By Russell M. Gullo

Beat the heat with these summer gardening tips.


With the hot temperatures we have been experiencing recently, many people are hesitant to
garden. Their concern is that it is not a good time to plant and that anything planted during
the summer will dry up and struggle to survive. While summer does pose its own unique challenges
(just like spring and fall), summer is actually a great time to garden. Following these simple
tips will ensure success and give you the yard you want without having to wait until fall.

Tip #1: Water, Water, Water








Perhaps the most obvious tip, yet the most common cause of plant problems, proper watering
techniques are absolutely essential in summer. Newly planted trees, shrubs, and annuals do not
have the expansive root structure that established plants do, so it is important to water them
regularly and keep a close eye on them until they become established. They will dry up much
more quickly than plants that have been in the ground even only a year. Long, deep, soaking
sessions are preferable to short, superficial waterings. Often times if the soil is dry, it will
become hard and the water will run directly off of it before reaching the plant. Setting up a
sprinkler and letting it run for an hour or more on a newly installed shrub bed will ensure
a deep soaking. For trees, you can place your hose at the base of the tree, turn it on 1/3 to
1/2 of the way depending on water pressure, and let it soak for 30+ minutes. Ample moisture
is also helpful for tomato plants as well to reduce blossom-end rot. A consistent soil moisture,
as opposed to periods of wet and dry, will ensure a healthy crop.

Tip #2: Check for Bugs













Everyone knows about Japanese Beatles, which start as grubs and complete metamorphosis in
summer to wreak havoc on plants. But there are a lot of other bugs, many that are sneakier, to
keep an eye out for. The picture above is of three Graham Blandy Boxwood that I have planted at
my house affected by spider mites. Looking at the plants you would never see these little pests,
but I noticed that the plants were losing some of their dark green color and lacked vigor. I
took a closer look and then treated them with Bonide Fruit Tree Spray. They are now well on their
way to recovery. Another sneaky bug is slugs. They feed at night, so you typically do not see
them during the day, but the damage they can cause is very noticeable. They are especially
fond of hostas. Treating your garden with Ortho Bug-Geta will stop them from eating all of your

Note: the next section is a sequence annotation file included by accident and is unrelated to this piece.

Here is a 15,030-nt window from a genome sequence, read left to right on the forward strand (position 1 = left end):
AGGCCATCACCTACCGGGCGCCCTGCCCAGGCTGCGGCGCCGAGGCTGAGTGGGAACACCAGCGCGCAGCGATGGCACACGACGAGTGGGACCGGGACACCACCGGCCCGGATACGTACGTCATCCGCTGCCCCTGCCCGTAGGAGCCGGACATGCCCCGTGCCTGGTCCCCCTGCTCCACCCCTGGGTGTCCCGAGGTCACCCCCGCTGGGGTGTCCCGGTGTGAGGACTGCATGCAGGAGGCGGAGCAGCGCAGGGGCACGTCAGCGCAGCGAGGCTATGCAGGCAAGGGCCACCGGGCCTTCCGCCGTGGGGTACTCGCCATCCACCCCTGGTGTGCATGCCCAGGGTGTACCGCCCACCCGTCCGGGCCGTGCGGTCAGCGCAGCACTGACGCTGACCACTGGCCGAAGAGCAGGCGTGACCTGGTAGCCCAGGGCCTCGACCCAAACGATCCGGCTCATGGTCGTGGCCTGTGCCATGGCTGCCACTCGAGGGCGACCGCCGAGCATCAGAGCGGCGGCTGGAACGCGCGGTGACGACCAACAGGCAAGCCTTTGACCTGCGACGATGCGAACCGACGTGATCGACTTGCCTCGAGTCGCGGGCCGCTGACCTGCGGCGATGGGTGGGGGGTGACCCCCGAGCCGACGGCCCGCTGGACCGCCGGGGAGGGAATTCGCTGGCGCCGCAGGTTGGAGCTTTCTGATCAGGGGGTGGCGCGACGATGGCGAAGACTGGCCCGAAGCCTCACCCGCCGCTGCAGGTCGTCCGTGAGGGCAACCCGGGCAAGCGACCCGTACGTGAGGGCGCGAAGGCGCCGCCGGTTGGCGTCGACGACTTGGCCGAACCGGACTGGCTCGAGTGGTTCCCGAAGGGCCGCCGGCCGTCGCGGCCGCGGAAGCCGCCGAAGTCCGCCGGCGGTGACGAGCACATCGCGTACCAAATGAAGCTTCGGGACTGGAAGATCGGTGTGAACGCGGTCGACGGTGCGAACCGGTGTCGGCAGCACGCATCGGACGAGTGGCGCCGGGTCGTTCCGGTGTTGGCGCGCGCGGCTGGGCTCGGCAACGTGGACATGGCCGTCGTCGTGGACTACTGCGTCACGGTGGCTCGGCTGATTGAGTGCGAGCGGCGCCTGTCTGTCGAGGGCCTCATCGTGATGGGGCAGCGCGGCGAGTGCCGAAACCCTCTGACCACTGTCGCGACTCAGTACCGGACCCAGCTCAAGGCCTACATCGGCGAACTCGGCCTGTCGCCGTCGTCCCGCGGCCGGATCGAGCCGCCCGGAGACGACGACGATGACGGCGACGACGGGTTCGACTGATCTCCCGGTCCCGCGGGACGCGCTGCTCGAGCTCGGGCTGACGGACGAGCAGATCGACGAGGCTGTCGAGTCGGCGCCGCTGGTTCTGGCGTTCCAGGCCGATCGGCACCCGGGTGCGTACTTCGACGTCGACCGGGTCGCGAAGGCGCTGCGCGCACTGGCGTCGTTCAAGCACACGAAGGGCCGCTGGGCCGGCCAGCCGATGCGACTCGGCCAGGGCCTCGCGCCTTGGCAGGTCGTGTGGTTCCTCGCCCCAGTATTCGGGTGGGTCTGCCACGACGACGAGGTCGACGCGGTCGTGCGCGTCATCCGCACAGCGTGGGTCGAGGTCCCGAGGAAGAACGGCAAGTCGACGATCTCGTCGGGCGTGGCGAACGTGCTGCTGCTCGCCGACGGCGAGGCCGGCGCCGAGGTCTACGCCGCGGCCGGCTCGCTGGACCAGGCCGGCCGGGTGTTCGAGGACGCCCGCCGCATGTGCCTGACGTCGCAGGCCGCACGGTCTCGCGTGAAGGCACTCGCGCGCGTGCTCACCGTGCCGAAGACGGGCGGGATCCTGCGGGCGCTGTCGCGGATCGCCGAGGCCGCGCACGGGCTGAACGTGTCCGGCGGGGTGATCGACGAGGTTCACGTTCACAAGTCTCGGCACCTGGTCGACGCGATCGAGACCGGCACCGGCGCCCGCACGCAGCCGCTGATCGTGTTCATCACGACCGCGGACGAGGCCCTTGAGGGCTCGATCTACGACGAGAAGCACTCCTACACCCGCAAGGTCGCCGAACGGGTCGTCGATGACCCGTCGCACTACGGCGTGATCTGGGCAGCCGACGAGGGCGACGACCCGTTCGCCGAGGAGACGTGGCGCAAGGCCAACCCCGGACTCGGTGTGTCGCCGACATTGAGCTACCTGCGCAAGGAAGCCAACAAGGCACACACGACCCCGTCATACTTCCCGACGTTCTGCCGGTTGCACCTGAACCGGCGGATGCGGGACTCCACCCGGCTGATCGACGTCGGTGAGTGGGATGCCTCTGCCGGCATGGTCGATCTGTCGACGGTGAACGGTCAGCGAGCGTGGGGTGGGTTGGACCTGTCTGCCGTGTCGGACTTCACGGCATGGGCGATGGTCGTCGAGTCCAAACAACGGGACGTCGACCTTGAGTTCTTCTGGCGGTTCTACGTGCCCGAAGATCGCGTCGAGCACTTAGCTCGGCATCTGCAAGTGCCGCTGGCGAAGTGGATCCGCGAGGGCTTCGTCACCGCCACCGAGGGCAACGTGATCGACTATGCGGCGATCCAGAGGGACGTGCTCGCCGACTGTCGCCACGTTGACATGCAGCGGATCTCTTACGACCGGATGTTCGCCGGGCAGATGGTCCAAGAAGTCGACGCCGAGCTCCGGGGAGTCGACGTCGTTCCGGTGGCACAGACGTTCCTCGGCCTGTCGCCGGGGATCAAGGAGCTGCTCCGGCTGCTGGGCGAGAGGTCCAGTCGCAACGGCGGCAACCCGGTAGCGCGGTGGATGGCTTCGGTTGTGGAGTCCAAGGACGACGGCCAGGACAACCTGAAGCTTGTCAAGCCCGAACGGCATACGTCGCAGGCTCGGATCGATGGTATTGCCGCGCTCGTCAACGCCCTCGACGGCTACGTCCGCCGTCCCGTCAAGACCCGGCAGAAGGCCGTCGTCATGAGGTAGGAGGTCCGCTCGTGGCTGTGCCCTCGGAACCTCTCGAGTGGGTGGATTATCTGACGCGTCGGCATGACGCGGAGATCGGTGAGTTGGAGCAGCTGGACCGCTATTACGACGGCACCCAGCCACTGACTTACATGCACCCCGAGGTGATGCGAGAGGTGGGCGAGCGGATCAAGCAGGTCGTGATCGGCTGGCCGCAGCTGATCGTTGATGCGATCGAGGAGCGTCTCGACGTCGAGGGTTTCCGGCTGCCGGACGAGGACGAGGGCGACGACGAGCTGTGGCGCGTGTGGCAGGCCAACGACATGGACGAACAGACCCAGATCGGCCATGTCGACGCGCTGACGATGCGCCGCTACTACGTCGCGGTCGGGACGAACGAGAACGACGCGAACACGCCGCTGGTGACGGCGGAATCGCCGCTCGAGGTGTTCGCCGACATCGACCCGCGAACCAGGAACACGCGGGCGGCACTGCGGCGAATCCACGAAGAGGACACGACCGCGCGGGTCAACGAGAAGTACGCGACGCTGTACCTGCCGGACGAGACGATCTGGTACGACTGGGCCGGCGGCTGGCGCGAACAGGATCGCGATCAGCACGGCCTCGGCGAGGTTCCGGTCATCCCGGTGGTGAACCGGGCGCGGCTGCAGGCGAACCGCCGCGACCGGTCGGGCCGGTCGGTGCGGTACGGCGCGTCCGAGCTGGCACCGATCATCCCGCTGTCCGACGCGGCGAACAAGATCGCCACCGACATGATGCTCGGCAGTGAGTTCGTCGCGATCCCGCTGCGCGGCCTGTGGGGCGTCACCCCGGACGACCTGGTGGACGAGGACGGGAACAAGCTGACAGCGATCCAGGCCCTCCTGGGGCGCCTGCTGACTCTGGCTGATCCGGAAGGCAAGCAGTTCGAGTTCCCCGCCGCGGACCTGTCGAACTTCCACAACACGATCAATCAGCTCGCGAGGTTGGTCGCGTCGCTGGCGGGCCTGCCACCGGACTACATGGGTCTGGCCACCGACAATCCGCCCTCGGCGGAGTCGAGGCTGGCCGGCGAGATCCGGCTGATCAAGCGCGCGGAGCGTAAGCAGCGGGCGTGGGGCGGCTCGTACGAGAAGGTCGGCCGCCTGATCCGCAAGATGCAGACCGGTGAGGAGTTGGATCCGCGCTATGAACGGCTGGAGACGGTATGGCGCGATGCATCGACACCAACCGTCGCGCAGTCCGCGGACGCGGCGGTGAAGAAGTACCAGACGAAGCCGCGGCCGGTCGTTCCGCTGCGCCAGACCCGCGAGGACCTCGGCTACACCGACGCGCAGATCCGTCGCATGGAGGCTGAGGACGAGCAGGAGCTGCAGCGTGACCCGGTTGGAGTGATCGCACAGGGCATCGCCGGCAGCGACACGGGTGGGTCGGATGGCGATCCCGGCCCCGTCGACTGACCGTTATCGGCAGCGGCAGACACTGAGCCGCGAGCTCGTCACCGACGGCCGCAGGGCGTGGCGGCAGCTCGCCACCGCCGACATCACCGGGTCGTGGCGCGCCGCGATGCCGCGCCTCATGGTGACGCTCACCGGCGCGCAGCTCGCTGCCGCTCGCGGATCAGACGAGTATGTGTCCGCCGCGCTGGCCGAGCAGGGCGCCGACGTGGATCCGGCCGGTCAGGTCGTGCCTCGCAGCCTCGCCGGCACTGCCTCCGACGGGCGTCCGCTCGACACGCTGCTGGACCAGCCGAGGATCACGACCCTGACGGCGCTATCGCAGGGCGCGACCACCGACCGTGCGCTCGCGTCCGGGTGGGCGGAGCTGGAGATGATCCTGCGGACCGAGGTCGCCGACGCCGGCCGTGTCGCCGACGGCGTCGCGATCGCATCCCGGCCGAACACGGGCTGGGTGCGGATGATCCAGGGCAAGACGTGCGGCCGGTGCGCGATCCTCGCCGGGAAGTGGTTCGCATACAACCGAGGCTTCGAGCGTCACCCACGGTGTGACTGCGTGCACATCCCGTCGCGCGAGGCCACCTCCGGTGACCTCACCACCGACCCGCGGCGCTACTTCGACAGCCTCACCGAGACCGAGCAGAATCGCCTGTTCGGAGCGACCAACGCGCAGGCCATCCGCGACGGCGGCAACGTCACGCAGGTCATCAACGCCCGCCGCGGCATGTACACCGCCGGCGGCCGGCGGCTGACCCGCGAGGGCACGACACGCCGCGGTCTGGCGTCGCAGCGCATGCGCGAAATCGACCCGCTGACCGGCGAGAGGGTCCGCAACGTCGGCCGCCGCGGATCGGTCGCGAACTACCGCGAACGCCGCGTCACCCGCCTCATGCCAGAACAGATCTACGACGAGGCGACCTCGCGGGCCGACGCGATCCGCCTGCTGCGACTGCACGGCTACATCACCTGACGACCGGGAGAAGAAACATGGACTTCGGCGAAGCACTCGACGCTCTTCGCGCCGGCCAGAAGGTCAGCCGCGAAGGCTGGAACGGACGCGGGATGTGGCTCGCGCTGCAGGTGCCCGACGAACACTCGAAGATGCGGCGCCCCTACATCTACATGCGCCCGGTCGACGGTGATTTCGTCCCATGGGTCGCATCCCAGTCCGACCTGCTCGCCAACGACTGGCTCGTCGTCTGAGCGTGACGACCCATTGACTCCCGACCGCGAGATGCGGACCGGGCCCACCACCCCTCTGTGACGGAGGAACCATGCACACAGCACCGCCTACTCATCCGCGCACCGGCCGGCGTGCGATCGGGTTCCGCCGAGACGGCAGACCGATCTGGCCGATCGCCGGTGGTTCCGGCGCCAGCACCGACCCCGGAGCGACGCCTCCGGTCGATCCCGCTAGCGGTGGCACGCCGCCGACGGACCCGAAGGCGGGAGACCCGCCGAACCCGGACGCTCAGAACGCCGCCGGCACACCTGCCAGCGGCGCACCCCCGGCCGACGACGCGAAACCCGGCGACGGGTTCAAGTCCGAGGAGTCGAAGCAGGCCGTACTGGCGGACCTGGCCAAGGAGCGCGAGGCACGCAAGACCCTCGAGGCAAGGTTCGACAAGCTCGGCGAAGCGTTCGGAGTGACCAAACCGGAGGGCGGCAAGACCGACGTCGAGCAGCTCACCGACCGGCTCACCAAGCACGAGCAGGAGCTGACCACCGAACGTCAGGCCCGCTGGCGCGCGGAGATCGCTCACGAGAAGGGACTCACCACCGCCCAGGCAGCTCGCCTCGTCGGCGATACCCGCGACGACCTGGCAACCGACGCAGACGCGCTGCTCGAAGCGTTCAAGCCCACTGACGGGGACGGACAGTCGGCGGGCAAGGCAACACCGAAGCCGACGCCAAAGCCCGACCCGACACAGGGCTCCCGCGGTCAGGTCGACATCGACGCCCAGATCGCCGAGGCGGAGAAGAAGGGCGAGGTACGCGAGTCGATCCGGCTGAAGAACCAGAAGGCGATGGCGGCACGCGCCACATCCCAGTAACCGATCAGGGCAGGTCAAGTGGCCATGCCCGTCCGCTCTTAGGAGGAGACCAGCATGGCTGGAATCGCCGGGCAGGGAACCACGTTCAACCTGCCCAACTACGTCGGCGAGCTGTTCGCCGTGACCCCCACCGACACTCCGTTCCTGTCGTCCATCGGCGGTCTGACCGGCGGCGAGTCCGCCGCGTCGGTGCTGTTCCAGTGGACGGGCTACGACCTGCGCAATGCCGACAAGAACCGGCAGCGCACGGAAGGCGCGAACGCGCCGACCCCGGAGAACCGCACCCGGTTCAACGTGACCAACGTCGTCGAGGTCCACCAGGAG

hard work.

Tip #3: Don’t Be Afraid to Plant!









Planting in summer allows the roots of trees and shrubs to establish themselves before the winter
hits. Their roots will be much larger the following spring than newly planted trees and shrubs,
giving them a head start the next year. As long as you are vigilant with watering, there is nothing
to fear and your plants will thrive. Often times in Buffalo folks think of summer as “ending” after
the Erie County Fair, however we usually enjoy summer-like conditions for you to enjoy your
landscaping well into October.

Tip #4: Raise Your Lawnmower Blade








Cutting your grass too short in the heat of summer can seriously stress your lawn. Allowing
your lawn to grow higher than normal promotes deep root growth, allowing the grass to reach
deeper into the soil for moisture. It also shades the soil to minimize evaporation from the hot
sun. Never cut more than 1/3 of the height, and keep your blades sharp as well. Dull blades
tear and injure grass blades.


Tip #5: Treat Your Lawn for Weeds








As if your lawn doesn’t get stressed enough from hot, dry conditions, competing for
limited resources with weeds, which can still flourish in these conditions, is even more
stressful. I planted a new lawn at my home in 2016, and it is a process. No matter how well
the planting process is managed, weeds will occur. I like to use Ortho Weed B Gon Chickweed,
Clover, & Oxalis Killer. It is easy to hook up to the hose and do the entire lawn quickly, and it
eliminates most weeds (other than crabgrass, which needs to be spot-sprayed with Ortho Weed
B Gon Plus Crabgrass Control
). It is important to note that results are not instant. It takes
about three weeks for the weed to totally shrivel, die, and not be visible. The results are worth
it though with a healthier, more visually pleasing lawn.

Tip #6: Fertilize









Strong, healthy plants are less susceptible to insect damage and fungal diseases, as well as
dying over the winter, so it makes sense to feed them throughout the summer to ensure their
vitality. I like using organic fertilizers this time of year, as they provide a longer, slower
feed and don’t push out as much new growth as synthetic fertilizers. I use Espoma Plant-Tone
on deciduous plants and Espoma Holly-Tone on most evergreens. Both contain Bio-tone®,
Espoma’s proprietary blend of beneficial microbes, which encourage root growth and aids in
nutrient absorption.

Tip #7: Prune and Deadhead









Most perennials and shrubs have a small window in which they bloom, but pruning and deadheading
old, spent blooms can encourage a second blooming period. This is especially true of weigela. And
even if they don’t bloom a second time, you’re left with a neater looking plant. Many hanging
baskets and annuals that don’t shed spent blooms on their own are dependent on occasional